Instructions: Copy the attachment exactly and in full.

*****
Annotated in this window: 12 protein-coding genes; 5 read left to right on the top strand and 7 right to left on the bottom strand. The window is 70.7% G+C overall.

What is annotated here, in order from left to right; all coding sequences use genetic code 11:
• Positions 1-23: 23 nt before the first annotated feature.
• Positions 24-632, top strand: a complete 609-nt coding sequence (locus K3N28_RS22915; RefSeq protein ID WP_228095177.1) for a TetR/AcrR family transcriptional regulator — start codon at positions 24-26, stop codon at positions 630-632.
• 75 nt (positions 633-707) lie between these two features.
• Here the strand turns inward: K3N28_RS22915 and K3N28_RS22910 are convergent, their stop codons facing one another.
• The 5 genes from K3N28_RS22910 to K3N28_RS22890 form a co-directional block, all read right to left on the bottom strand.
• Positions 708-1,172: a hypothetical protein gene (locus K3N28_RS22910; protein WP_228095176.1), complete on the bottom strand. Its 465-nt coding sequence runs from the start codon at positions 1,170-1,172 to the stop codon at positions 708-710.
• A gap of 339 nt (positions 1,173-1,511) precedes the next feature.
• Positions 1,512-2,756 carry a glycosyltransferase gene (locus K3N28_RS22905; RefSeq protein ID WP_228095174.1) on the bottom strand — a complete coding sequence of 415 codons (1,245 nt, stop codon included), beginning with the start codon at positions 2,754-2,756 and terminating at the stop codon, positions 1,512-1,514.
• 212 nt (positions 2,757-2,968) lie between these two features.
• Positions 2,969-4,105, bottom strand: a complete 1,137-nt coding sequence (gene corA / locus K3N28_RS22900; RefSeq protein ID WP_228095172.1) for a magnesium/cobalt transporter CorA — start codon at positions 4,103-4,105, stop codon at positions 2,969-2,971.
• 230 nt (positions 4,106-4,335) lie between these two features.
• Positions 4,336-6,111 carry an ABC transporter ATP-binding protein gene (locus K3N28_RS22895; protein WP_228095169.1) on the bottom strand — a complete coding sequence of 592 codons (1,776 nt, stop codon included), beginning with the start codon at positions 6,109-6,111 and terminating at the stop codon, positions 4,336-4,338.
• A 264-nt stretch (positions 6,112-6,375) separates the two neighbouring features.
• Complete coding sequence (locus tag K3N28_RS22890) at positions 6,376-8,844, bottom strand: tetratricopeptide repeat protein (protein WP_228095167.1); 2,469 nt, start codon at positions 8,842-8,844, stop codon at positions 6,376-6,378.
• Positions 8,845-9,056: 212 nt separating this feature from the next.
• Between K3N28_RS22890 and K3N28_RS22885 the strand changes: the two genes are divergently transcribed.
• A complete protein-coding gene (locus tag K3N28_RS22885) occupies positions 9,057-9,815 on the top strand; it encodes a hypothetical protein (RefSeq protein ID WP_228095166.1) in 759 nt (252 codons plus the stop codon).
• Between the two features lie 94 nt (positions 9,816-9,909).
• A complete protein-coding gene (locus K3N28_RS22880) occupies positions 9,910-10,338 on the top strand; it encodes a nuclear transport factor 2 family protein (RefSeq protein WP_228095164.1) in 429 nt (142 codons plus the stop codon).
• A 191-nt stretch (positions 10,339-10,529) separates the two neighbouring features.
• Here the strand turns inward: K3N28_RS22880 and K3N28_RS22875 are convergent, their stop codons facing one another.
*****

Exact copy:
Annotated in this window: 12 protein-coding genes; 5 read left to right on the top strand and 7 right to left on the bottom strand. The window is 70.7% G+C overall.

What is annotated here, in order from left to right; all coding sequences use genetic code 11:
• Positions 1-23: 23 nt before the first annotated feature.
• Positions 24-632, top strand: a complete 609-nt coding sequence (locus K3N28_RS22915; RefSeq protein ID WP_228095177.1) for a TetR/AcrR family transcriptional regulator — start codon at positions 24-26, stop codon at positions 630-632.
• 75 nt (positions 633-707) lie between these two features.
• Here the strand turns inward: K3N28_RS22915 and K3N28_RS22910 are convergent, their stop codons facing one another.
• The 5 genes from K3N28_RS22910 to K3N28_RS22890 form a co-directional block, all read right to left on the bottom strand.
• Positions 708-1,172: a hypothetical protein gene (locus K3N28_RS22910; protein WP_228095176.1), complete on the bottom strand. Its 465-nt coding sequence runs from the start codon at positions 1,170-1,172 to the stop codon at positions 708-710.
• A gap of 339 nt (positions 1,173-1,511) precedes the next feature.
• Positions 1,512-2,756 carry a glycosyltransferase gene (locus K3N28_RS22905; RefSeq protein ID WP_228095174.1) on the bottom strand — a complete coding sequence of 415 codons (1,245 nt, stop codon included), beginning with the start codon at positions 2,754-2,756 and terminating at the stop codon, positions 1,512-1,514.
• 212 nt (positions 2,757-2,968) lie between these two features.
• Positions 2,969-4,105, bottom strand: a complete 1,137-nt coding sequence (gene corA / locus K3N28_RS22900; RefSeq protein ID WP_228095172.1) for a magnesium/cobalt transporter CorA — start codon at positions 4,103-4,105, stop codon at positions 2,969-2,971.
• 230 nt (positions 4,106-4,335) lie between these two features.
• Positions 4,336-6,111 carry an ABC transporter ATP-binding protein gene (locus K3N28_RS22895; protein WP_228095169.1) on the bottom strand — a complete coding sequence of 592 codons (1,776 nt, stop codon included), beginning with the start codon at positions 6,109-6,111 and terminating at the stop codon, positions 4,336-4,338.
• A 264-nt stretch (positions 6,112-6,375) separates the two neighbouring features.
• Complete coding sequence (locus tag K3N28_RS22890) at positions 6,376-8,844, bottom strand: tetratricopeptide repeat protein (protein WP_228095167.1); 2,469 nt, start codon at positions 8,842-8,844, stop codon at positions 6,376-6,378.
• Positions 8,845-9,056: 212 nt separating this feature from the next.
• Between K3N28_RS22890 and K3N28_RS22885 the strand changes: the two genes are divergently transcribed.
• A complete protein-coding gene (locus tag K3N28_RS22885) occupies positions 9,057-9,815 on the top strand; it encodes a hypothetical protein (RefSeq protein ID WP_228095166.1) in 759 nt (252 codons plus the stop codon).
• Between the two features lie 94 nt (positions 9,816-9,909).
• A complete protein-coding gene (locus K3N28_RS22880) occupies positions 9,910-10,338 on the top strand; it encodes a nuclear transport factor 2 family protein (RefSeq protein WP_228095164.1) in 429 nt (142 codons plus the stop codon).
• A 191-nt stretch (positions 10,339-10,529) separates the two neighbouring features.
• Here the strand turns inward: K3N28_RS22880 and K3N28_RS22875 are convergent, their stop codons facing one another.